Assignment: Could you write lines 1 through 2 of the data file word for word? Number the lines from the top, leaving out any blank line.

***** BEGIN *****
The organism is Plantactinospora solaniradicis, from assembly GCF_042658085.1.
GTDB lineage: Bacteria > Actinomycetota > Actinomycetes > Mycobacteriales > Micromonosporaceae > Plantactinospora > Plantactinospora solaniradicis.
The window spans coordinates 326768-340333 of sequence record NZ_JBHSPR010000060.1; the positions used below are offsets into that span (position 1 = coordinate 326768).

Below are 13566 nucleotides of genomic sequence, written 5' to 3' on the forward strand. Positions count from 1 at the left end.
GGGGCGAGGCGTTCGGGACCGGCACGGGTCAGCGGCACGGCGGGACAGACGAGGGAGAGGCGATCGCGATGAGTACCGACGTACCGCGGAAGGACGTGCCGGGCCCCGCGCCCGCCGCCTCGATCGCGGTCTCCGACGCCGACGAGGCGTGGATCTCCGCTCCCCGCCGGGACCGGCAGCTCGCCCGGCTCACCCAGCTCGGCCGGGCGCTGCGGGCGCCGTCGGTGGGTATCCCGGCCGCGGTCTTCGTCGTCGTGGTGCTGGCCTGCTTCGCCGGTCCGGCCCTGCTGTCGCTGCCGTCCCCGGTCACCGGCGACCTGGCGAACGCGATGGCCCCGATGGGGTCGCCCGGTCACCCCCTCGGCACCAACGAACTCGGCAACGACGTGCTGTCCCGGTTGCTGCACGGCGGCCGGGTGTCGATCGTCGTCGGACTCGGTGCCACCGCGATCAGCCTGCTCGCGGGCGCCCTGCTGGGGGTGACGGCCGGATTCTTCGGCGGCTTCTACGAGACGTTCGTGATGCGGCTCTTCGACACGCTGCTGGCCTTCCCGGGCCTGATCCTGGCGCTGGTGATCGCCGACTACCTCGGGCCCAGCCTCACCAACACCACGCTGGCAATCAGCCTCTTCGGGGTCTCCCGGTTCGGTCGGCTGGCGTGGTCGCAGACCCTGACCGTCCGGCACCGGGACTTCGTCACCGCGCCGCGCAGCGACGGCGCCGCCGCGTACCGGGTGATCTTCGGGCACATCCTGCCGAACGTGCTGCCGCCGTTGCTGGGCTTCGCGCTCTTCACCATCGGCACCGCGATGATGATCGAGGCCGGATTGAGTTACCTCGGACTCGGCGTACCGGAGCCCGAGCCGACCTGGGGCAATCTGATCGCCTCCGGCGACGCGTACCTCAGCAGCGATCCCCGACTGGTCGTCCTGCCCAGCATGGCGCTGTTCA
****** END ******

The organism is Plantactinospora solaniradicis, from assembly GCF_042658085.1.
GTDB lineage: Bacteria > Actinomycetota > Actinomycetes > Mycobacteriales > Micromonosporaceae > Plantactinospora > Plantactinospora solaniradicis.